JAKARTA - Jakarta Governor Joko "Jokowi" Widodo looked to be heading for a narrow victory in Indonesia's presidential election on Wednesday, early quick counts showed, in what would be a triumph for a new breed of politician that has emerged in the fledgling democracy.
After polls closed across the vast archipelago at 1 p.m. (0600 GMT), a tally of about 60 per cent of the votes showed Jokowi was ahead of former general Prabowo Subianto, who is seen as a representative of the old guard that flourished under decades of autocratic rule.
An exit poll conducted by the Indonesian Centre for Strategic and International Studies (CSIS) also showed Jokowi narrowly ahead with 45.1 per cent versus Prabowo's 42.2 per cent.
"This is a good day for the Indonesian nation and the Indonesian people. I'm very confident," media quoted Jokowi as saying when he cast his vote in the capital, wearing a traditional batik print shirt and accompanied by his wife.
His rival Prabowo, wearing a white safari shirt and the national black "peci" hat and looking equally confident, said: "We respect the democratic process and, of course, we should conduct a good and correct process and show respect."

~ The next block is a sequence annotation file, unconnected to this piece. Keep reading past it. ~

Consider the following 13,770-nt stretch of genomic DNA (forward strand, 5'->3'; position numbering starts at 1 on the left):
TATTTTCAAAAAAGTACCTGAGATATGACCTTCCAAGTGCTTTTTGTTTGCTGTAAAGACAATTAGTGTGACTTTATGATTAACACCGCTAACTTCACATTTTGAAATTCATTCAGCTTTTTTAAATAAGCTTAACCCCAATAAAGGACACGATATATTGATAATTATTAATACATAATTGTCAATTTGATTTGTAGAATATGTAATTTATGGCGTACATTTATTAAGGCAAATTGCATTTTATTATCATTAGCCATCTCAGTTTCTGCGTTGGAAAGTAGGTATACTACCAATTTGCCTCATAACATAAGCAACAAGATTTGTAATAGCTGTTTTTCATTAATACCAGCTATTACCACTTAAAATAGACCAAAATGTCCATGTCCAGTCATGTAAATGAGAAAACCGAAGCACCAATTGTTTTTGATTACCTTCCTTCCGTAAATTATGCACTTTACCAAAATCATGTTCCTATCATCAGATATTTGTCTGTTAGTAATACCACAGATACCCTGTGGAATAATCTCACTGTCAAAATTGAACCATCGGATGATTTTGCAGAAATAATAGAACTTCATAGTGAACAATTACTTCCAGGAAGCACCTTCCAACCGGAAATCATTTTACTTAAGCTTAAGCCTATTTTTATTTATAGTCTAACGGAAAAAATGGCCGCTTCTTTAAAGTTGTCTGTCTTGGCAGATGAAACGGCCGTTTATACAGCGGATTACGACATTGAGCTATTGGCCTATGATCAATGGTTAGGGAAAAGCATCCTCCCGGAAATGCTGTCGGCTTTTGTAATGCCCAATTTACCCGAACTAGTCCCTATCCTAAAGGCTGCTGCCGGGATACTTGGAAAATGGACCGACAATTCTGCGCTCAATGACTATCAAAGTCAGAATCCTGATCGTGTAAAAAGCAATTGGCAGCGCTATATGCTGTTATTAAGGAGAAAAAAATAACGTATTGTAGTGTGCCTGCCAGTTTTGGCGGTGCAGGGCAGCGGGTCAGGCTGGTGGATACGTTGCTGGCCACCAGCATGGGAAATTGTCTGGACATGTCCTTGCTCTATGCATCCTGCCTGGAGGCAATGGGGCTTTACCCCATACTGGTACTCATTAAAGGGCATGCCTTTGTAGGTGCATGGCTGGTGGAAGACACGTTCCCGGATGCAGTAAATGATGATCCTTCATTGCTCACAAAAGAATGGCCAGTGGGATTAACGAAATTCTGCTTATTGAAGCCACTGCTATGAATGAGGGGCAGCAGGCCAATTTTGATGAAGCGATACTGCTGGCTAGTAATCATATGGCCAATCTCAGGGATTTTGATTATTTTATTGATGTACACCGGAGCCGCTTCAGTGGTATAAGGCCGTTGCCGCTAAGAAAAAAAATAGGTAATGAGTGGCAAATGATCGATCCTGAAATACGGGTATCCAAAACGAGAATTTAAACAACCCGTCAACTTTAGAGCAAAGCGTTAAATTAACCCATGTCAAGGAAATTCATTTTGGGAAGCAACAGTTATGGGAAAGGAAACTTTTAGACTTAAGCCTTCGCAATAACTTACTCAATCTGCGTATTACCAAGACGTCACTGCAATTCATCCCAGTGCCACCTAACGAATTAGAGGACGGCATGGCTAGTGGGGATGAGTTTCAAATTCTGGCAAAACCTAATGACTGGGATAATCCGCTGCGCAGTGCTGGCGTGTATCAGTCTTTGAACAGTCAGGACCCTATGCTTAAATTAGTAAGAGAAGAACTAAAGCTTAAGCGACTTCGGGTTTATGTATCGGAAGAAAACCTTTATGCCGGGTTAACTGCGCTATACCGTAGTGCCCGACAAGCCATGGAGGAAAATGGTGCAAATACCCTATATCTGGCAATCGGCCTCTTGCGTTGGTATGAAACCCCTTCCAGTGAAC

Ahead of the vote, only the third direct election for president in the world's fourth-most populous nation, the two candidates had been neck and neck in opinion polls.
There have been concerns of violence once the result is known, a worry alluded to by outgoing President Susilo Bambang Yudhoyono when he urged both sides to accept the result.
The private quick counts, which have been reliable in the past, are expected to give a clear result by early evening. The official result will be announced about two weeks later.
It has been the dirtiest and most confrontational campaign in memory in a country which traditionally holds up the value of consensus politics.
The election is being held during the Islamic holy month of Ramadan, in the country with the world's biggest population of Muslims.
The government declared Wednesday a public holiday and markets were closed. Normally congested streets in Jakarta were mostly empty and polling stations across the archipelago seemed to be coping well with a steady stream of voters.
"This is one of the most important elections in Indonesia's reformation history," Bernard Wanandi, 37, said at a polling station in Menteng, a Jakarta suburb. "As a young generation, we have high expectations of the new leader, hoping he will bring the country forward and change the country tremendously."
There has been growing frustration over the way Indonesia has been governed with corruption rampant and economic growth slowing.